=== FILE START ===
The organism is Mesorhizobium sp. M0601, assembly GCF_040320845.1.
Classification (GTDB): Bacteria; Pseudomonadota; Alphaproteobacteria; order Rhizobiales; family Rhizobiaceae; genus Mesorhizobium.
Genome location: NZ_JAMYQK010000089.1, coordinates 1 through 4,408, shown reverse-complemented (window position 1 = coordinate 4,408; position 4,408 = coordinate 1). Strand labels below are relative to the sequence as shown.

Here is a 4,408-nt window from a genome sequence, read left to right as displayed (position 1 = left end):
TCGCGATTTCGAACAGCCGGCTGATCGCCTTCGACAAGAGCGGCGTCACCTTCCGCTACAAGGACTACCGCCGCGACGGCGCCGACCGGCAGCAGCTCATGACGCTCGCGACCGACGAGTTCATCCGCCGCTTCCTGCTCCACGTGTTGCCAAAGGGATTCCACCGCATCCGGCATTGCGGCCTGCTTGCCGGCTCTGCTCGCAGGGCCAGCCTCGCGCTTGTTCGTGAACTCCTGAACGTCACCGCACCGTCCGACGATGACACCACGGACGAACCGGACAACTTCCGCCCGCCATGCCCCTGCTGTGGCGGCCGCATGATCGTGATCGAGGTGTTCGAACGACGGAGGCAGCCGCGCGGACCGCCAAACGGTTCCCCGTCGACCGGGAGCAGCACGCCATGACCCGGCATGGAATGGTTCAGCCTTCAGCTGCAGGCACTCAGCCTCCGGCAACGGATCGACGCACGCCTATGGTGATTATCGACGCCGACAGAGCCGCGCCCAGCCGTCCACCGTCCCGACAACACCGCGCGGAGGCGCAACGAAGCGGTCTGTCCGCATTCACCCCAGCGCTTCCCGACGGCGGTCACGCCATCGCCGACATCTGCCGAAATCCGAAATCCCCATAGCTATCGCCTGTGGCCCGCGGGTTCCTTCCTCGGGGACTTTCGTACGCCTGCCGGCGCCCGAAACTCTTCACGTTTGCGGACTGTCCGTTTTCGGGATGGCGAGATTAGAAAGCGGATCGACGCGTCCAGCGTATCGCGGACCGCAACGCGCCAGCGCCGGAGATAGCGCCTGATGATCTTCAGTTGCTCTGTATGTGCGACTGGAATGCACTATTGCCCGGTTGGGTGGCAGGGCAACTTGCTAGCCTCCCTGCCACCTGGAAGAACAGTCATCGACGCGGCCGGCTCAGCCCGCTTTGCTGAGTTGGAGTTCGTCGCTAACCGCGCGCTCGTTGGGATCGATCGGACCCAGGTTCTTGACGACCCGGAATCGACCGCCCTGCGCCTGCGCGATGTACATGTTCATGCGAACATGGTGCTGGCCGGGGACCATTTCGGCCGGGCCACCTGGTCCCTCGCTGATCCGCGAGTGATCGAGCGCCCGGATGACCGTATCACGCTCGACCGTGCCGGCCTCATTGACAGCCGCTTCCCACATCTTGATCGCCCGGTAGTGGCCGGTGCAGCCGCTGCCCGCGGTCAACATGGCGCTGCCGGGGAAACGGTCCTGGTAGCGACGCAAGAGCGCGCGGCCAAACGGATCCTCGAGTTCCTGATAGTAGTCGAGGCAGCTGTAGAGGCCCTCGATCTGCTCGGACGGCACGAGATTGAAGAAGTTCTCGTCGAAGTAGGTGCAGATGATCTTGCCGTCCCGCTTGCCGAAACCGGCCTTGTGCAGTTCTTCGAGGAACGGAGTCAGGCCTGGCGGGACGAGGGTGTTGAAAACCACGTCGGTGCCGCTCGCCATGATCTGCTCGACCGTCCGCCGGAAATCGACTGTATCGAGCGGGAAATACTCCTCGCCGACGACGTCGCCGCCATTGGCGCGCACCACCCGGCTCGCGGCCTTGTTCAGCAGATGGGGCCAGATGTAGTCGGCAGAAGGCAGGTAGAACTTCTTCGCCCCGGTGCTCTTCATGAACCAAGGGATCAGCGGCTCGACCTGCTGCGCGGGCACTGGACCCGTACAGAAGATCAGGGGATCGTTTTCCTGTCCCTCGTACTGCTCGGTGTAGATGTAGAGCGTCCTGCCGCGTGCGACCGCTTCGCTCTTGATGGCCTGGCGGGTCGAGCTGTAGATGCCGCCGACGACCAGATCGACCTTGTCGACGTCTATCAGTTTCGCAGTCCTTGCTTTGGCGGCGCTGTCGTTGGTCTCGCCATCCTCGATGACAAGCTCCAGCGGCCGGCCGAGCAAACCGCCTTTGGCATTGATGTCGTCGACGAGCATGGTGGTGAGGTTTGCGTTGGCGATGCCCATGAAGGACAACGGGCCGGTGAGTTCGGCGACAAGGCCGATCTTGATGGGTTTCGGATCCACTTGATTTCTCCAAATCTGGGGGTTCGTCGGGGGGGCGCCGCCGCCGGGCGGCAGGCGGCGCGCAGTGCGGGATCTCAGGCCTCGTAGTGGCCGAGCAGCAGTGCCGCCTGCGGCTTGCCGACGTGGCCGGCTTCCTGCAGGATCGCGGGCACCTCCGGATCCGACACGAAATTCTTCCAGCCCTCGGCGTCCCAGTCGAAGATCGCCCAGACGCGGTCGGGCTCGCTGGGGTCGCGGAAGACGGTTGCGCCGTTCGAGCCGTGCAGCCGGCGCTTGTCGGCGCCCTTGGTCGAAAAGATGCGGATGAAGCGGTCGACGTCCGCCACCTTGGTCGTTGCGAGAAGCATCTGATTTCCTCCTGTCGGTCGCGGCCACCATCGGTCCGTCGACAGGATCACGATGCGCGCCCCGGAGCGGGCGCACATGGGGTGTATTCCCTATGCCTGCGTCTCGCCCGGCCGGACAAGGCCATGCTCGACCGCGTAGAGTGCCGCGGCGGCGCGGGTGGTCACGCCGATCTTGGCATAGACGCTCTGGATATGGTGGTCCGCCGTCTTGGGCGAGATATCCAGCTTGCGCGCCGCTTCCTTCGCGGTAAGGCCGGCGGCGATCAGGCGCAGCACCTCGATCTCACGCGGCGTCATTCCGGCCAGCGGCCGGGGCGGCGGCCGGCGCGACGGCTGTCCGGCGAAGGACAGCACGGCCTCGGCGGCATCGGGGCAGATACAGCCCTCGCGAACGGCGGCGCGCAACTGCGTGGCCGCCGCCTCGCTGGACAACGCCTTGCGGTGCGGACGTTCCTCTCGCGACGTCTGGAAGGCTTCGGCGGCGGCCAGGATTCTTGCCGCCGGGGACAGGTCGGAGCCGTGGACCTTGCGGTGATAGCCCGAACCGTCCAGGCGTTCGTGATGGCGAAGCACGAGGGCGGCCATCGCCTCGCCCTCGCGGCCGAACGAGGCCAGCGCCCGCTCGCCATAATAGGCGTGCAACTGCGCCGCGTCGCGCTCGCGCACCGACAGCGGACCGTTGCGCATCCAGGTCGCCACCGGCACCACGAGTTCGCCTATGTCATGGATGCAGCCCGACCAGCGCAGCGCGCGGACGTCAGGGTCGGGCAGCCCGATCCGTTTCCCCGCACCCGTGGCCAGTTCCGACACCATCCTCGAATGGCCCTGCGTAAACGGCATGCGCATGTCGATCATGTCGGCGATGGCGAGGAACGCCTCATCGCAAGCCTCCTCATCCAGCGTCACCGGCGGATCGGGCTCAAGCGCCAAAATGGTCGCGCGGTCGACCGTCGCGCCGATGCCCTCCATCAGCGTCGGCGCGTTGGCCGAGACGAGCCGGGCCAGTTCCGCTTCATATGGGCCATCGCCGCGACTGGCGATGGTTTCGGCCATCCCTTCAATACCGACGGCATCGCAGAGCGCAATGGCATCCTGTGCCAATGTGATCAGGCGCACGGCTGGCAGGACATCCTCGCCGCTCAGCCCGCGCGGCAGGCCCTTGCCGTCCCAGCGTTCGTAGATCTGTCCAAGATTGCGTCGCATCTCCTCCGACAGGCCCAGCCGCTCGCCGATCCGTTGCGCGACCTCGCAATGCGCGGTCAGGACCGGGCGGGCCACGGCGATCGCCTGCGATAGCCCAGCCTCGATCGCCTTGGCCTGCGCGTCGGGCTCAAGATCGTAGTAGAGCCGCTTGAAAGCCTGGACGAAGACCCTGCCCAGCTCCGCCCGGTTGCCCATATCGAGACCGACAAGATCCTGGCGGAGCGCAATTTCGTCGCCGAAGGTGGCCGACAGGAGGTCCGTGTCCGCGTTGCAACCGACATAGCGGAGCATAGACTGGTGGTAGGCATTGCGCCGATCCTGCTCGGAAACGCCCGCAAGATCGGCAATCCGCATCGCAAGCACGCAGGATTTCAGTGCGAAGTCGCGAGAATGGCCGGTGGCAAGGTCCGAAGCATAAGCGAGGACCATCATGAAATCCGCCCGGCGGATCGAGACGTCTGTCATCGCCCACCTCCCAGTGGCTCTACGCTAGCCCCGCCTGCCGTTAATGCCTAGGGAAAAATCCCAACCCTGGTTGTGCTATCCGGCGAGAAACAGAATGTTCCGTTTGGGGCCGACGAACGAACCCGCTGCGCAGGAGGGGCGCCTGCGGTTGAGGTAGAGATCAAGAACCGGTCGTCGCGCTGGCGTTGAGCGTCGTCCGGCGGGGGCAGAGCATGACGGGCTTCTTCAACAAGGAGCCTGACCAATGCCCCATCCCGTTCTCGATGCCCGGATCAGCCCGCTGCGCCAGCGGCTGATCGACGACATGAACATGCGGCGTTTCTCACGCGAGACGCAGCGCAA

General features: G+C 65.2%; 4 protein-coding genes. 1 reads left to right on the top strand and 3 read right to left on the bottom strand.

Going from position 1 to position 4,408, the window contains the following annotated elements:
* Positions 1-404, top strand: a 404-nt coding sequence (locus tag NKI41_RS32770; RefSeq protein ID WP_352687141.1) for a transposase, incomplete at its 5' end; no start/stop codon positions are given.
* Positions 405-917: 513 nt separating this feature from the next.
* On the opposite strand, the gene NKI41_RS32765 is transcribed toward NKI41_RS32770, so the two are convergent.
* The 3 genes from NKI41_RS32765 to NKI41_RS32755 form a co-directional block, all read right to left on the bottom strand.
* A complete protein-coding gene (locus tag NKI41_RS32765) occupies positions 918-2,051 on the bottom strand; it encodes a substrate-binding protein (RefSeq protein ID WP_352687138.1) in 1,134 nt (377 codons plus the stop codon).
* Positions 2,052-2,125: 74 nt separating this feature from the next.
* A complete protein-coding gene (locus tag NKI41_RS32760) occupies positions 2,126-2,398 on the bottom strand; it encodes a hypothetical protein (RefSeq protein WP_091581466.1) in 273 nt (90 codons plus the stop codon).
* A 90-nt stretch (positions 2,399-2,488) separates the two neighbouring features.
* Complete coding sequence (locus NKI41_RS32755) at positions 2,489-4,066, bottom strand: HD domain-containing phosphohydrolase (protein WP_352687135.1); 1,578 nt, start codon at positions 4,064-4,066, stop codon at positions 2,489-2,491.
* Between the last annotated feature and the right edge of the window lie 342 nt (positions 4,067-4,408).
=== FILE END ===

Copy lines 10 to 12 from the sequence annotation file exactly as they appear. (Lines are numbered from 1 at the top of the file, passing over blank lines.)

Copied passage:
* On the opposite strand, the gene NKI41_RS32765 is transcribed toward NKI41_RS32770, so the two are convergent.
* The 3 genes from NKI41_RS32765 to NKI41_RS32755 form a co-directional block, all read right to left on the bottom strand.
* A complete protein-coding gene (locus tag NKI41_RS32765) occupies positions 918-2,051 on the bottom strand; it encodes a substrate-binding protein (RefSeq protein ID WP_352687138.1) in 1,134 nt (377 codons plus the stop codon).